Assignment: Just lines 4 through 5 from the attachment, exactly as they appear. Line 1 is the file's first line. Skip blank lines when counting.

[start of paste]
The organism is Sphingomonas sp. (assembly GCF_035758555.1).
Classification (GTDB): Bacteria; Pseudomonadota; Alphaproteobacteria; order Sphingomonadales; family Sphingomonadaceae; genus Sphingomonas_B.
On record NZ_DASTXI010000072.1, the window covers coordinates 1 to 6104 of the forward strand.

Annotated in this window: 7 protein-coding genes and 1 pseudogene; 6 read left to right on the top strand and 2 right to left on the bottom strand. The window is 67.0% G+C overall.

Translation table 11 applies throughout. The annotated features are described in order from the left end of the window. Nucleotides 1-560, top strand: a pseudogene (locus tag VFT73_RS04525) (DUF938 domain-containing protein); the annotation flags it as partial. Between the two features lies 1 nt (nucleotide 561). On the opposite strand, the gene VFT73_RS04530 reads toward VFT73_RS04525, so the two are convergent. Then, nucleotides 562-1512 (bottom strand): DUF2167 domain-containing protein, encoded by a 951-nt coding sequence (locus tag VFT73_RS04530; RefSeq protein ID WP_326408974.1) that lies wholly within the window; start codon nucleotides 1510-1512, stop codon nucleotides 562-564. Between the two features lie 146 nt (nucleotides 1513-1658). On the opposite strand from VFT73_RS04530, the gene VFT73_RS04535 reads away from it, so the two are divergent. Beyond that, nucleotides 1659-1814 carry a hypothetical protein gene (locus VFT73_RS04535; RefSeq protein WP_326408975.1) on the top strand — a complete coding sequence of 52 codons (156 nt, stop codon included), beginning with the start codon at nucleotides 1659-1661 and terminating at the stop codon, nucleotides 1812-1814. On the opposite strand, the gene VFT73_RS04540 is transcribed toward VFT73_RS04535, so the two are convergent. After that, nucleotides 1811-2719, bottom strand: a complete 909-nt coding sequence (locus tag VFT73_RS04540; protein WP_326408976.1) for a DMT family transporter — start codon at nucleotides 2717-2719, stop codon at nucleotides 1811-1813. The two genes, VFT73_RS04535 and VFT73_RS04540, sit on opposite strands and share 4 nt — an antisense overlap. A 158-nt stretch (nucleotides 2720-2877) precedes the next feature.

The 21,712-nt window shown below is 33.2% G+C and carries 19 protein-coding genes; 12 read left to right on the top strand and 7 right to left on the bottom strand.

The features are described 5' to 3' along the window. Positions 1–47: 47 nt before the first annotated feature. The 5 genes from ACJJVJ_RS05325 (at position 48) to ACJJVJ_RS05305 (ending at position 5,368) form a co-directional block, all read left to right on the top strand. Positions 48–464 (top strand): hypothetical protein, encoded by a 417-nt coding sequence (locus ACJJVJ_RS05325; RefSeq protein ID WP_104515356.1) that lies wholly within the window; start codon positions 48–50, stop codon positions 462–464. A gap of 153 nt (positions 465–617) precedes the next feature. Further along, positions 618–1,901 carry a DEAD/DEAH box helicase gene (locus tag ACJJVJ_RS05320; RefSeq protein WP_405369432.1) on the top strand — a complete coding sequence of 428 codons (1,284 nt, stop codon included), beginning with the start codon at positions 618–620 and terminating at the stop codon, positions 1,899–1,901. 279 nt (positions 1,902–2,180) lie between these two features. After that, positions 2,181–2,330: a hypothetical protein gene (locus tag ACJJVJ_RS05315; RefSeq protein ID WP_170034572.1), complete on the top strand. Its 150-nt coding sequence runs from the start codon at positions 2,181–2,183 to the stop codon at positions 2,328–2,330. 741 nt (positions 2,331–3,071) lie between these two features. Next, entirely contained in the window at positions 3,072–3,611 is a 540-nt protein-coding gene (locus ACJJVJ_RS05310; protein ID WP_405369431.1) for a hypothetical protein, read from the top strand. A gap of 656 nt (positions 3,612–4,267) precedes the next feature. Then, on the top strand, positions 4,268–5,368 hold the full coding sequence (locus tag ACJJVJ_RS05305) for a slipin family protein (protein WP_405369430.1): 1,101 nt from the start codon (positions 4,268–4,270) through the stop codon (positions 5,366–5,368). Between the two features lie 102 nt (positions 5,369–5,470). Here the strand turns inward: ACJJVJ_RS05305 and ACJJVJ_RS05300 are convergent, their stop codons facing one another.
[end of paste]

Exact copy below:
Annotated in this window: 7 protein-coding genes and 1 pseudogene; 6 read left to right on the top strand and 2 right to left on the bottom strand. The window is 67.0% G+C overall.

Translation table 11 applies throughout. The annotated features are described in order from the left end of the window. Nucleotides 1-560, top strand: a pseudogene (locus tag VFT73_RS04525) (DUF938 domain-containing protein); the annotation flags it as partial. Between the two features lies 1 nt (nucleotide 561). On the opposite strand, the gene VFT73_RS04530 reads toward VFT73_RS04525, so the two are convergent. Then, nucleotides 562-1512 (bottom strand): DUF2167 domain-containing protein, encoded by a 951-nt coding sequence (locus tag VFT73_RS04530; RefSeq protein ID WP_326408974.1) that lies wholly within the window; start codon nucleotides 1510-1512, stop codon nucleotides 562-564. Between the two features lie 146 nt (nucleotides 1513-1658). On the opposite strand from VFT73_RS04530, the gene VFT73_RS04535 reads away from it, so the two are divergent. Beyond that, nucleotides 1659-1814 carry a hypothetical protein gene (locus VFT73_RS04535; RefSeq protein WP_326408975.1) on the top strand — a complete coding sequence of 52 codons (156 nt, stop codon included), beginning with the start codon at nucleotides 1659-1661 and terminating at the stop codon, nucleotides 1812-1814. On the opposite strand, the gene VFT73_RS04540 is transcribed toward VFT73_RS04535, so the two are convergent. After that, nucleotides 1811-2719, bottom strand: a complete 909-nt coding sequence (locus tag VFT73_RS04540; protein WP_326408976.1) for a DMT family transporter — start codon at nucleotides 2717-2719, stop codon at nucleotides 1811-1813. The two genes, VFT73_RS04535 and VFT73_RS04540, sit on opposite strands and share 4 nt — an antisense overlap. A 158-nt stretch (nucleotides 2720-2877) precedes the next feature.